Sensor is Junji Ito's Most Ambitious Cosmic Horror Tale Yet
Sensor is the latest horror manga by Junji Ito and one of his best, a sprawling, meandering serialized story that unites many of his usual themes to create a saga of cosmic horror and existential dread.
It's a very Junji Ito plot: A young woman arrives at a remote mountain village, and the inhabitants tell her they are waiting for her. They are all telepathically linked by strands of golden hair fibres from the local volcano. When she survives a volcanic eruption that destroys the whole village, her hair becomes suffused with the golden thread. That sets off a series of escalating horrors as she wanders the countryside in a daze as her telepathic powers become the focus of a cosmic death cult that worships the dark forces out to destroy the world. A hapless reporter searches for her, hoping to find out exactly what's going on, and even that doesn't help. Akashic records, disfigurement, cosmic horror, and body horror ensue as the woman becomes a symbol of purity and salvation that people want to save or destroy.
Junji Ito is probably the most prolific creator of horror comics in the world. Sure, he took a few years off Horror during the mid-2000s to create some funny autobiographical cat manga, but once his cat passed on, he returned to the genre that made his name and has been even more prolific than ever. Sensor is his longest story for a while, a serialized story that features divergence from the main plot to allow for more weirdness in the tangents—themes of Gnosticism and Lovecraftian cosmic horror loom larger than ever. To Ito, the universe is filled with malevolent forces out to get us, and there are more than enough people who want to help them. Ito's slightly retrograde gender politics are at play here: the woman becomes a kind of cosmic Madonna symbolizing feminine mercy in contrast to another woman who stalks the reporter as a symbol of Ito's – and Japanese men's – fear of aggressive female sexuality.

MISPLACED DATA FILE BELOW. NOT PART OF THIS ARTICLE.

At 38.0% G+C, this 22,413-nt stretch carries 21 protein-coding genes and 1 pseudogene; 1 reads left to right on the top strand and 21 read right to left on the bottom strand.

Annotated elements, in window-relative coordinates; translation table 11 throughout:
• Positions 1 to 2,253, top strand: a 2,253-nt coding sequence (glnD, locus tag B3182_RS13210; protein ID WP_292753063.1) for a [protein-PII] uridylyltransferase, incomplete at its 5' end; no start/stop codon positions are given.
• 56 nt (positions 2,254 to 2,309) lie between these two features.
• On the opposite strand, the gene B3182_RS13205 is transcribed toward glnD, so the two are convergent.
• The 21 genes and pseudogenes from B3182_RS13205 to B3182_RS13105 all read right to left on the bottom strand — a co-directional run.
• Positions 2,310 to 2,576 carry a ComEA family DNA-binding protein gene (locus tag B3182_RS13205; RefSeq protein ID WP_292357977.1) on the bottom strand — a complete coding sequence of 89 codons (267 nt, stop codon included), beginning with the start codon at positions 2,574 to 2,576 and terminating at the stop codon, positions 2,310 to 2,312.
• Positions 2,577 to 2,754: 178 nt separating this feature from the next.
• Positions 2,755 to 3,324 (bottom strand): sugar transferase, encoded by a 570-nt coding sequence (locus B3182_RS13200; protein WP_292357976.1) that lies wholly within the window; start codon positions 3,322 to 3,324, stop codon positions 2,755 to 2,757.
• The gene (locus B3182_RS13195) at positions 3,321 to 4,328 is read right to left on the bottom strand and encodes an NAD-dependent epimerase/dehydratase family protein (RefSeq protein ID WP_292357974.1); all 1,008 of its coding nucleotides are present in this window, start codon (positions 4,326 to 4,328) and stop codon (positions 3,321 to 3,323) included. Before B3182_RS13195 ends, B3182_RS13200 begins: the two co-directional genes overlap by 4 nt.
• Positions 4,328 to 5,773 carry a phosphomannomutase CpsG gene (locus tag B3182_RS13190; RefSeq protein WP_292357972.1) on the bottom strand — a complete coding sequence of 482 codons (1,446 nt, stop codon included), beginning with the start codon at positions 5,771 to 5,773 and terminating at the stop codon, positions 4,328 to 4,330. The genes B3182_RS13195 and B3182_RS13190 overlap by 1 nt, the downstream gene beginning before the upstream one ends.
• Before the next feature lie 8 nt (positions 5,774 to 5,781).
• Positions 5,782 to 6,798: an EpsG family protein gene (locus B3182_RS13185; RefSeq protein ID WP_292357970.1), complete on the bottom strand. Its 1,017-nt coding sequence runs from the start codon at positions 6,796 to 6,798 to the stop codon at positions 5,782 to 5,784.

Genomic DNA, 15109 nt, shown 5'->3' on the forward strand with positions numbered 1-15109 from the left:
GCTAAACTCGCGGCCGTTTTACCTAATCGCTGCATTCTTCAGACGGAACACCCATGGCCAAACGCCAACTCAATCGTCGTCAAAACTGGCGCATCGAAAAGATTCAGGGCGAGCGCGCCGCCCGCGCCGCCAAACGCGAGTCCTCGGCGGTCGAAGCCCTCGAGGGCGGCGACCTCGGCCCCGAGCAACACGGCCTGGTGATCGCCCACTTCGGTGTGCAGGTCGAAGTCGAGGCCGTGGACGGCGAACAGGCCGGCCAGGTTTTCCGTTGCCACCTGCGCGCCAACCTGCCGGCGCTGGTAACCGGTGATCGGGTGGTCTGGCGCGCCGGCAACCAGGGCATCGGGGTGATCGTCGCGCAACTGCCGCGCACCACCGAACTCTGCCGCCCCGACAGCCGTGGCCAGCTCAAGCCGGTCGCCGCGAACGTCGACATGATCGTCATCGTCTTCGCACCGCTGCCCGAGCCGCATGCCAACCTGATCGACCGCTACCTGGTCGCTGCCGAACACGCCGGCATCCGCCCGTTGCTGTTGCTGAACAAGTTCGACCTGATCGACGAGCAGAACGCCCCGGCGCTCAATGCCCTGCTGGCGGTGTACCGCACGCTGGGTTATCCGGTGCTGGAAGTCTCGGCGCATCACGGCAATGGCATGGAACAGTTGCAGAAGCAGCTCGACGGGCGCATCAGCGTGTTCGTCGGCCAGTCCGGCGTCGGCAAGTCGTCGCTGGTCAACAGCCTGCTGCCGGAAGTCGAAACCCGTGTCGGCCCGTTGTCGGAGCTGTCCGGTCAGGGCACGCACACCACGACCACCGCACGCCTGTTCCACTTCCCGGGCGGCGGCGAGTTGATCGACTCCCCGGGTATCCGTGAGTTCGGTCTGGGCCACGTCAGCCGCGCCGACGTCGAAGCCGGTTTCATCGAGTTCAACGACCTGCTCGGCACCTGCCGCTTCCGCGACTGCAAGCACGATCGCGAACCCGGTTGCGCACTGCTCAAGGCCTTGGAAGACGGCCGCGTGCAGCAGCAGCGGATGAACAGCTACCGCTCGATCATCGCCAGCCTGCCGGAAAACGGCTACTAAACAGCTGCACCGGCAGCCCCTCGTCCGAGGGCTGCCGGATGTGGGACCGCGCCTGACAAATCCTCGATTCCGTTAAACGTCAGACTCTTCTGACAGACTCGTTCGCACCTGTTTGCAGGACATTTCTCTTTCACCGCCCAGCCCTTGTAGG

In his afterword, Ito talked of how the characters frequently refused to behave how he wanted them to and followed their own paths, which resulted in a sprawling, unpredictable story full of turns even he didn't expect. He just had to put them on paper. He credits his editor with helping him wrestle the story into something that held together and reached a logical, satisfying ending. This highlights the importance of manga editors in helping creators shape their stories into something readable. Ito may feel Sensor is his failed attempt to find an answer to why the universe exists, but the journey is as grotesque, insane, and horrific as ever, and that's what we read him for.
Sensor by Junji Ito is now available from Viz Media and bookstores.